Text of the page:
Single-layer cloth masks not effective against Omicron, says Ontario science advisory table director

Click to play video: 'Single-cloth masks not effective against Omicron, head of Ontario science table says'
Single-cloth masks not effective against Omicron, head of Ontario science table says
WATCH: We know face masks protect against COVID-19, but how well does your face mask protect against the Omicron variant? – Dec 17, 2021

Depending on which one you have, it turns out one of the oldest tools in our arsenal against COVID-19 may be no match for the Omicron variant, according to one of Ontario’s top doctors.

He is talking about single-layer cloth face masks.

“The issue here is if you have a single-layer, the ability to filtrate is absolutely minimal and doesn’t make a difference whatsoever,” said Dr. Peter Juni, scientific director of Ontario’s Science Advisory Table.

Juni says those masks don’t stand a chance against Omicron which is “four to eight times more infectious than Delta.”

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COVID-19: Tam says community transmission of Omicron variant occurring in Ontario

A better option, he says? Start with a two-layered cloth mask that has been washed, which gives it the capacity to filter better. If you want to go one step further in protection, use a KN95 mask, he says.

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“[KN95] can be a good idea for people who are exposed to a lot of people … this is something that could be important for a bus driver, for a cashier in a supermarket … they have the same sort of filter as an N95.”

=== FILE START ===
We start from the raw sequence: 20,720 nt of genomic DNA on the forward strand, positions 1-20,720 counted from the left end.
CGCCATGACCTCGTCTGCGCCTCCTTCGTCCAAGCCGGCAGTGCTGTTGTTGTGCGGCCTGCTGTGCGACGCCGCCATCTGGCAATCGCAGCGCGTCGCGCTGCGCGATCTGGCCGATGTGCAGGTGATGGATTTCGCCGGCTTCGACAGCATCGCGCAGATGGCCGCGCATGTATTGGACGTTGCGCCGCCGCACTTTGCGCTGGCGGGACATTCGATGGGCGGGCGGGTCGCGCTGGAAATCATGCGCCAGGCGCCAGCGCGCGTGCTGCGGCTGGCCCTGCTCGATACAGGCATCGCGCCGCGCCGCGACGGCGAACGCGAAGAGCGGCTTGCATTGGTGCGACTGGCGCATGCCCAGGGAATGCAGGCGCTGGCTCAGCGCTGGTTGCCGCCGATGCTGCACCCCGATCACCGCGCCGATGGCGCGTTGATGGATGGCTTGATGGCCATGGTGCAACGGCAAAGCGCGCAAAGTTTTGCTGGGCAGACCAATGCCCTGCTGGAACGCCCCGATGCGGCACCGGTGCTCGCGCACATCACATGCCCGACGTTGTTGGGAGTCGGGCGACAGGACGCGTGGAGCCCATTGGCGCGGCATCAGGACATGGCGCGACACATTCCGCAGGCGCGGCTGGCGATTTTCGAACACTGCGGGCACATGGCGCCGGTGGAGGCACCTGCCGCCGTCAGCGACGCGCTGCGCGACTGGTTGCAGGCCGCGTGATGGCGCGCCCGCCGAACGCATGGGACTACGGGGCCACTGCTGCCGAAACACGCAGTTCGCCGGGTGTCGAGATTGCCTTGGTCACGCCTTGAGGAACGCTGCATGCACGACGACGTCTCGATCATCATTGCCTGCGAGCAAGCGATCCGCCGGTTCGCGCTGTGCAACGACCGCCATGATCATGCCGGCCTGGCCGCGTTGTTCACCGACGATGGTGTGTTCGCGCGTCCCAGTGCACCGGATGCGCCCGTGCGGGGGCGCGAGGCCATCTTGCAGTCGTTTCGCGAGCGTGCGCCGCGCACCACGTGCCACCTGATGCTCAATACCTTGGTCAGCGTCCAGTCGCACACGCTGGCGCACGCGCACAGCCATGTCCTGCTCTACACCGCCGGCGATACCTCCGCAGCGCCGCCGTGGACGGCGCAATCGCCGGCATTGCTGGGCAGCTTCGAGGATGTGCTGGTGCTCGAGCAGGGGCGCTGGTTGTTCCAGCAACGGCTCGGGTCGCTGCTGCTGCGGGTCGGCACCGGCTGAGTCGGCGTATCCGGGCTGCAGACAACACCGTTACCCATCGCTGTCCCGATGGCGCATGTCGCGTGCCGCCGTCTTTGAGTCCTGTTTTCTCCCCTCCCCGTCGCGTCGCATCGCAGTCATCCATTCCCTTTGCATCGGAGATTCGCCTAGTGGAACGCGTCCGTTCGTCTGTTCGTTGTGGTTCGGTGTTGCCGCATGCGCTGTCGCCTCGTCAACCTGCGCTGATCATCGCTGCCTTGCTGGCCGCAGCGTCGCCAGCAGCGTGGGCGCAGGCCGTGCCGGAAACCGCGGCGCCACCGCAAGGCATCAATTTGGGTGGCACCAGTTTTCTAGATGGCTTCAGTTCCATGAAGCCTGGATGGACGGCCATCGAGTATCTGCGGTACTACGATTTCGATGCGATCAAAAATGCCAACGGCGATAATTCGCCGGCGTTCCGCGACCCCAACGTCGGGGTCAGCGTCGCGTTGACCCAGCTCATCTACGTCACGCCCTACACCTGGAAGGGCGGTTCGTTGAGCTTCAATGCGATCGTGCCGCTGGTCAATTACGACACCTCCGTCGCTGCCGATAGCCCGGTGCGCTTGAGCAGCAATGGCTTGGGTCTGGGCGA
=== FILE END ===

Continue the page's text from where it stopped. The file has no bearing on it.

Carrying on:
N95 respirators are the masks often used in hospitals for health-care workers.

Dr. Juni says you can also double-up with a two-layered cloth mask and a medical-grade mask underneath for added protection.

“All those masks, they have at least two layers — and therefore they filter the small particles much more efficiently out than a single layer mask could possibly do,” said Juni.

How you wear your mask and its fit will also determine its level of effectiveness against Omicron, Juni says.

In a video demonstration with Global News, he said to start with disinfecting your hands before picking up and donning the mask, ensuring the mask sits high up over the bridge of those, covering all the way down to the bottom of the chin, leaving no gaps around the perimeter of the mask. Gaps, he said can make you vulnerable.

“If you have a gap just between the face and the mask, this just means the air merely circulates — there’s no filtration there,” said Juni.

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He also said to choose a mask that fits snugly, with an interior malleable wire on top that “has a possibility to adapt to the shape of your nose” which can be pressed down along the bridge of the nose and across the cheeks to get rid of any gaps.

Then, do the “check.”

“You breathe in,” Dr. Juni demonstrated for Global News during an interview, “and [breathe] out and if you feel that the mask is expanding (in the middle) a bit and collapsing, then you don’t have many gaps.”

In the face of the highly transmissible Omicron variant, Juni also says an upgrade is needed from the province on mask guidance to encourage mask use for gatherings indoors regardless of the distance between one person to another.

“I remember when there was guidance that if you are in a room with other people in a workspace and you have more than two meters distance, you wouldn’t need to wear a mask,” said Dr. Juni. “This wasn’t good guidance at the time on the provincial website and it continues to be not good guidance and of course, now with this much more transmissible variant it’s important to revise that.”

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